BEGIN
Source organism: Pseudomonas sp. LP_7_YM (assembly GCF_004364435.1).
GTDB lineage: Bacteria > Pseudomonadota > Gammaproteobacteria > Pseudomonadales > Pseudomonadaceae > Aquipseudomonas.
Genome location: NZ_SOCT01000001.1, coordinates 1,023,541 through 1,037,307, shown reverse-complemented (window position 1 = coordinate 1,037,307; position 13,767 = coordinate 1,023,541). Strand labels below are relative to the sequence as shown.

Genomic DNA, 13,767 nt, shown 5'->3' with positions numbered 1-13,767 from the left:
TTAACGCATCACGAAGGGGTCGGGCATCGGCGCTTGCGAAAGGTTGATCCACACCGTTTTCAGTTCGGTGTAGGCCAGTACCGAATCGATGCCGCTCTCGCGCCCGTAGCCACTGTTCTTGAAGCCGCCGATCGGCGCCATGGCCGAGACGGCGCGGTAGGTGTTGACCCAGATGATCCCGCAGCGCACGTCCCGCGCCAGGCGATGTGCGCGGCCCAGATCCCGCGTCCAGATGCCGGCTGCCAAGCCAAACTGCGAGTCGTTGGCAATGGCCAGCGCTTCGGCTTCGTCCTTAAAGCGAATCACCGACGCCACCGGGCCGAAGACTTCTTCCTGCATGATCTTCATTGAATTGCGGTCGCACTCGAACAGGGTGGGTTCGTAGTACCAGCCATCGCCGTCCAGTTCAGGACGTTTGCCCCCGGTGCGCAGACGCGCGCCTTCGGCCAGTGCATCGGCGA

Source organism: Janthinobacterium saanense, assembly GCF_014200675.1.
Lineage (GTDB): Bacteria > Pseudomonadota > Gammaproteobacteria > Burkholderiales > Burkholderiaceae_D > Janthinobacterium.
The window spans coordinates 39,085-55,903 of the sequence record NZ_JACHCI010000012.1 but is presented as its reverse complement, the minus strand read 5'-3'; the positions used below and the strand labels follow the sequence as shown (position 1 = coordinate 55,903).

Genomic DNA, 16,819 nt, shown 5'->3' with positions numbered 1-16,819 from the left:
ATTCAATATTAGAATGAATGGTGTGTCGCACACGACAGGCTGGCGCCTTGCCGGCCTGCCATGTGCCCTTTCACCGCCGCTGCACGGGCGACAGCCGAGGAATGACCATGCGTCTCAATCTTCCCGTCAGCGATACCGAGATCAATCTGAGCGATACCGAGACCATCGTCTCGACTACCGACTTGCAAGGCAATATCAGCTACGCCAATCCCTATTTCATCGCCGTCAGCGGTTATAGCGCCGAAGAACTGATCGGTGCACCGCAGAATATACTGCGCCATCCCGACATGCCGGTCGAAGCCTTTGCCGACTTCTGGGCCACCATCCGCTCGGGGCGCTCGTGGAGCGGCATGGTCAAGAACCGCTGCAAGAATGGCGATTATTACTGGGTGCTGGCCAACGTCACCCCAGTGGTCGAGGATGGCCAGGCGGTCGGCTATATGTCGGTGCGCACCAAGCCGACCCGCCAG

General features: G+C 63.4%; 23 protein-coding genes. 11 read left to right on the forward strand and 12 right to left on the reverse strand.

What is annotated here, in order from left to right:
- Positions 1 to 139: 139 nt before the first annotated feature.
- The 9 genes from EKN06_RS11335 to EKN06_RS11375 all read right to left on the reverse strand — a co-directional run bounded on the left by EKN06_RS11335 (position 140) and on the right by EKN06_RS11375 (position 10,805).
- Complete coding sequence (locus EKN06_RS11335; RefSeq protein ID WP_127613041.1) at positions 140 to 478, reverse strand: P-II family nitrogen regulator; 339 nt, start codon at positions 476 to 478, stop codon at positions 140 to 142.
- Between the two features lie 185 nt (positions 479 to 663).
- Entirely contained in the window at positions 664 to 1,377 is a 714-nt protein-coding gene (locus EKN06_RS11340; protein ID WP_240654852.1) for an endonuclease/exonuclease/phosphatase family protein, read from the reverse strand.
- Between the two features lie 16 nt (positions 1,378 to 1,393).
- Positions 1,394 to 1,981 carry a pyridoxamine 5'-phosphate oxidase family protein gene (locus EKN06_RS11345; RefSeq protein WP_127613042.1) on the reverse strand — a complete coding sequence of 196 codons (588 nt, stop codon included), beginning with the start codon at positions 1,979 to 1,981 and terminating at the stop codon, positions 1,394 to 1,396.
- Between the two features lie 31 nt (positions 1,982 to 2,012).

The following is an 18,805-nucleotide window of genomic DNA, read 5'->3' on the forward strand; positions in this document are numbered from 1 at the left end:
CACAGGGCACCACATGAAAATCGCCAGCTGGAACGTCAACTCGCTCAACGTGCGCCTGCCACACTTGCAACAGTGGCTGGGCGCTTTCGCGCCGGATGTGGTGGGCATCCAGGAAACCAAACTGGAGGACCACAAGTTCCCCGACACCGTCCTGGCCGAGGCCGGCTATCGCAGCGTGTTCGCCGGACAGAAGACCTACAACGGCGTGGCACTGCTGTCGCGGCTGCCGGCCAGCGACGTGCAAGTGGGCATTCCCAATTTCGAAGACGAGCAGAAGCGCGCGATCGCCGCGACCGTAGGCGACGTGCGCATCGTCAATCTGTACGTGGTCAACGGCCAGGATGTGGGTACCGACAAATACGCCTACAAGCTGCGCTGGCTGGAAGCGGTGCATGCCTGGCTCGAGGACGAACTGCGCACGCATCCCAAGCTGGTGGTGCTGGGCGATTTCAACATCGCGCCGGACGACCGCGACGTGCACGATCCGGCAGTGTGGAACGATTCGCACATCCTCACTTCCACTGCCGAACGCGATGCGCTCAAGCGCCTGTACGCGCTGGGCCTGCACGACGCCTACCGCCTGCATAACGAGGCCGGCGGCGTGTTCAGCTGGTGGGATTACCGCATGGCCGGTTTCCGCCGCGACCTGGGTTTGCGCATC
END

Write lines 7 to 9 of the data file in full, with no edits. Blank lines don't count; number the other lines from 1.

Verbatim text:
Lineage (GTDB): Bacteria > Pseudomonadota > Gammaproteobacteria > Burkholderiales > Burkholderiaceae_D > Janthinobacterium.
The window spans coordinates 39,085-55,903 of the sequence record NZ_JACHCI010000012.1 but is presented as its reverse complement, the minus strand read 5'-3'; the positions used below and the strand labels follow the sequence as shown (position 1 = coordinate 55,903).

Genomic DNA, 16,819 nt, shown 5'->3' with positions numbered 1-16,819 from the left: